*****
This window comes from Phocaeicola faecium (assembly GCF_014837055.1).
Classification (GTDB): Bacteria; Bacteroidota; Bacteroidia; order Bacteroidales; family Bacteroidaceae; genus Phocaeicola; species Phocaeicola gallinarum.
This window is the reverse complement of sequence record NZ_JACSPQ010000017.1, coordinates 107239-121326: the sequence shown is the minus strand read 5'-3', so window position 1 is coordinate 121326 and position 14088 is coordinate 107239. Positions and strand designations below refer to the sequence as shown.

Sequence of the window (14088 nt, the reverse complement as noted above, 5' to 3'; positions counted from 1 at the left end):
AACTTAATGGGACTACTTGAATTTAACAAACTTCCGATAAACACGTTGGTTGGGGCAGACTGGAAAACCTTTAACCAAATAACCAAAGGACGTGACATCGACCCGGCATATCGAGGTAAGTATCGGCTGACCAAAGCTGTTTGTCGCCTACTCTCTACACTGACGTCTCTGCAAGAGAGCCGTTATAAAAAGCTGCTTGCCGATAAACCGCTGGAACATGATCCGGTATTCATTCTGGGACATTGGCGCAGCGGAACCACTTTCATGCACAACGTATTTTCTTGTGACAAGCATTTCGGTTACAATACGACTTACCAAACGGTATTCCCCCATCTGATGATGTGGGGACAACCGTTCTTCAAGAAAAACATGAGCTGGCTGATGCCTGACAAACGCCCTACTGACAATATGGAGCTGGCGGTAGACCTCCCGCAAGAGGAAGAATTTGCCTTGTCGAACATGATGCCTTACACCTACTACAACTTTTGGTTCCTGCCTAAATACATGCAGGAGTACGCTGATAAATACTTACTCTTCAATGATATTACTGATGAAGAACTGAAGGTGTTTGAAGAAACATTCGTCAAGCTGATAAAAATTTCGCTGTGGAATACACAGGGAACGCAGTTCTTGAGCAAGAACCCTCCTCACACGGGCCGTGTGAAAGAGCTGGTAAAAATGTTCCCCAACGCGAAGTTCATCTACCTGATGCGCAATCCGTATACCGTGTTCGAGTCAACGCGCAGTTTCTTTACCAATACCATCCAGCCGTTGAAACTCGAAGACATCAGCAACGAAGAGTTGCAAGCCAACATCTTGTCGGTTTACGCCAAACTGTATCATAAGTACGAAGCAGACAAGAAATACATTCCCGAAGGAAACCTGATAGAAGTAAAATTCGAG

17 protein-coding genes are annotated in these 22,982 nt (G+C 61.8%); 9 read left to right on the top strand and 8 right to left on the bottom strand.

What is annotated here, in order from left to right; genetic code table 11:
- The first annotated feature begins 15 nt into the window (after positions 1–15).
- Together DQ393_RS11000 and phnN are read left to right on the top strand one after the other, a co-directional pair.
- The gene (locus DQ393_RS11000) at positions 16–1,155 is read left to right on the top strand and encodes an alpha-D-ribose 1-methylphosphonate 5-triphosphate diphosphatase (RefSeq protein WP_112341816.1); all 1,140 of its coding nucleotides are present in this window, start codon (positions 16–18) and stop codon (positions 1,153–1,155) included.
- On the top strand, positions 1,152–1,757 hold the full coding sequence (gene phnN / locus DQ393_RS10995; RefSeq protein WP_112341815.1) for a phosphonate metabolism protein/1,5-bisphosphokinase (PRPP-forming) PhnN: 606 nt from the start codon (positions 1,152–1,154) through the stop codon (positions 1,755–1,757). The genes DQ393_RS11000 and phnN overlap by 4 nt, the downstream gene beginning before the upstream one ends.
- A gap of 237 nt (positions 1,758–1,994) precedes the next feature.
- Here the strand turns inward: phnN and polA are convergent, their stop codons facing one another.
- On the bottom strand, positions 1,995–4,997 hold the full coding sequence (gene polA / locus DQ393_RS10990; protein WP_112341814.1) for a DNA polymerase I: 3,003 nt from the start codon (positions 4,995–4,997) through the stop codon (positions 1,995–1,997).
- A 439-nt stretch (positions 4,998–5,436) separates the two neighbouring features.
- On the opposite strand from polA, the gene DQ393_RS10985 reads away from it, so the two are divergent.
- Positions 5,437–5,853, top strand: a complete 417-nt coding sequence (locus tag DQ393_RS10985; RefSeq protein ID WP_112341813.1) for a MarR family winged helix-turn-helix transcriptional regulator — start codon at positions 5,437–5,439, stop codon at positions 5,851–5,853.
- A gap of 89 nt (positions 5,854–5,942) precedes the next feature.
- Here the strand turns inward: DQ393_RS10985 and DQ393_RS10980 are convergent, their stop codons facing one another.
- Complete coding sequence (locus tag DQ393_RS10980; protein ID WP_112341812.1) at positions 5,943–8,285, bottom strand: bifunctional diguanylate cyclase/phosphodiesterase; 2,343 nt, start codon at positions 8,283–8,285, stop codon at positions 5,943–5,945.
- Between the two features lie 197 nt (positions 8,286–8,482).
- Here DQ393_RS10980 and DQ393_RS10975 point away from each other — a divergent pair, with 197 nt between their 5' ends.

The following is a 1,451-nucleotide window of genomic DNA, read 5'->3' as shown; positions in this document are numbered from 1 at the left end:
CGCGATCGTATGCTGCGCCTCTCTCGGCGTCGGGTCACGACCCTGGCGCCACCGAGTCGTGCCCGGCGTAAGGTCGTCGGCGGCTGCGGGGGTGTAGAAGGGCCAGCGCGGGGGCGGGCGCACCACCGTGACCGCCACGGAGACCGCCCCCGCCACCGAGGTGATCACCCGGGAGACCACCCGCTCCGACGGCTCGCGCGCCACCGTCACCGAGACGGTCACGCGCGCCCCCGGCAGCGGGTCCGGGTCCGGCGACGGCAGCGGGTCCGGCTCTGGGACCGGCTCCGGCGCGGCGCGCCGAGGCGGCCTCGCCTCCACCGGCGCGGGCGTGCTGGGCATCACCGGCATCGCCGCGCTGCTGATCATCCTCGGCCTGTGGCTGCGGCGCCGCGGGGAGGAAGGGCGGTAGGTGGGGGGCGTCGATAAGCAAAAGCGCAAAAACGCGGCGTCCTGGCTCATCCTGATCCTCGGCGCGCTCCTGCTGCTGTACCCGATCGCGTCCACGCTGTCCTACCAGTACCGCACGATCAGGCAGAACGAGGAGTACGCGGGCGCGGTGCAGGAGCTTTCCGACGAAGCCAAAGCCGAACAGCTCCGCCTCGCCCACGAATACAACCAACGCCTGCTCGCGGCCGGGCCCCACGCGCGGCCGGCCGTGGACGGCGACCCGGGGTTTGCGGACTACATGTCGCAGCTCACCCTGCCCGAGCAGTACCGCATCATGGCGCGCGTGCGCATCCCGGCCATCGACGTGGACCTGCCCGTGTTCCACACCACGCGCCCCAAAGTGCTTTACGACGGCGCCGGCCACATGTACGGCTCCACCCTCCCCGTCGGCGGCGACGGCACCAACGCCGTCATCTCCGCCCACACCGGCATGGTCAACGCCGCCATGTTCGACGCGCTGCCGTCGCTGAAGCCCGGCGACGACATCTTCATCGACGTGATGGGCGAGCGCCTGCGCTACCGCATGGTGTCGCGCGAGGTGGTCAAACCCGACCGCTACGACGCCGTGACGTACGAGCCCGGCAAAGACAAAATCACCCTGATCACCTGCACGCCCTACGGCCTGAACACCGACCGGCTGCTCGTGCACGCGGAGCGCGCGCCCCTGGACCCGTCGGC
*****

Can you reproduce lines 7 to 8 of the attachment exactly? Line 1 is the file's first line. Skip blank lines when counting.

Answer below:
What is annotated here, in order from left to right; genetic code table 11:
- The first annotated feature begins 15 nt into the window (after positions 1–15).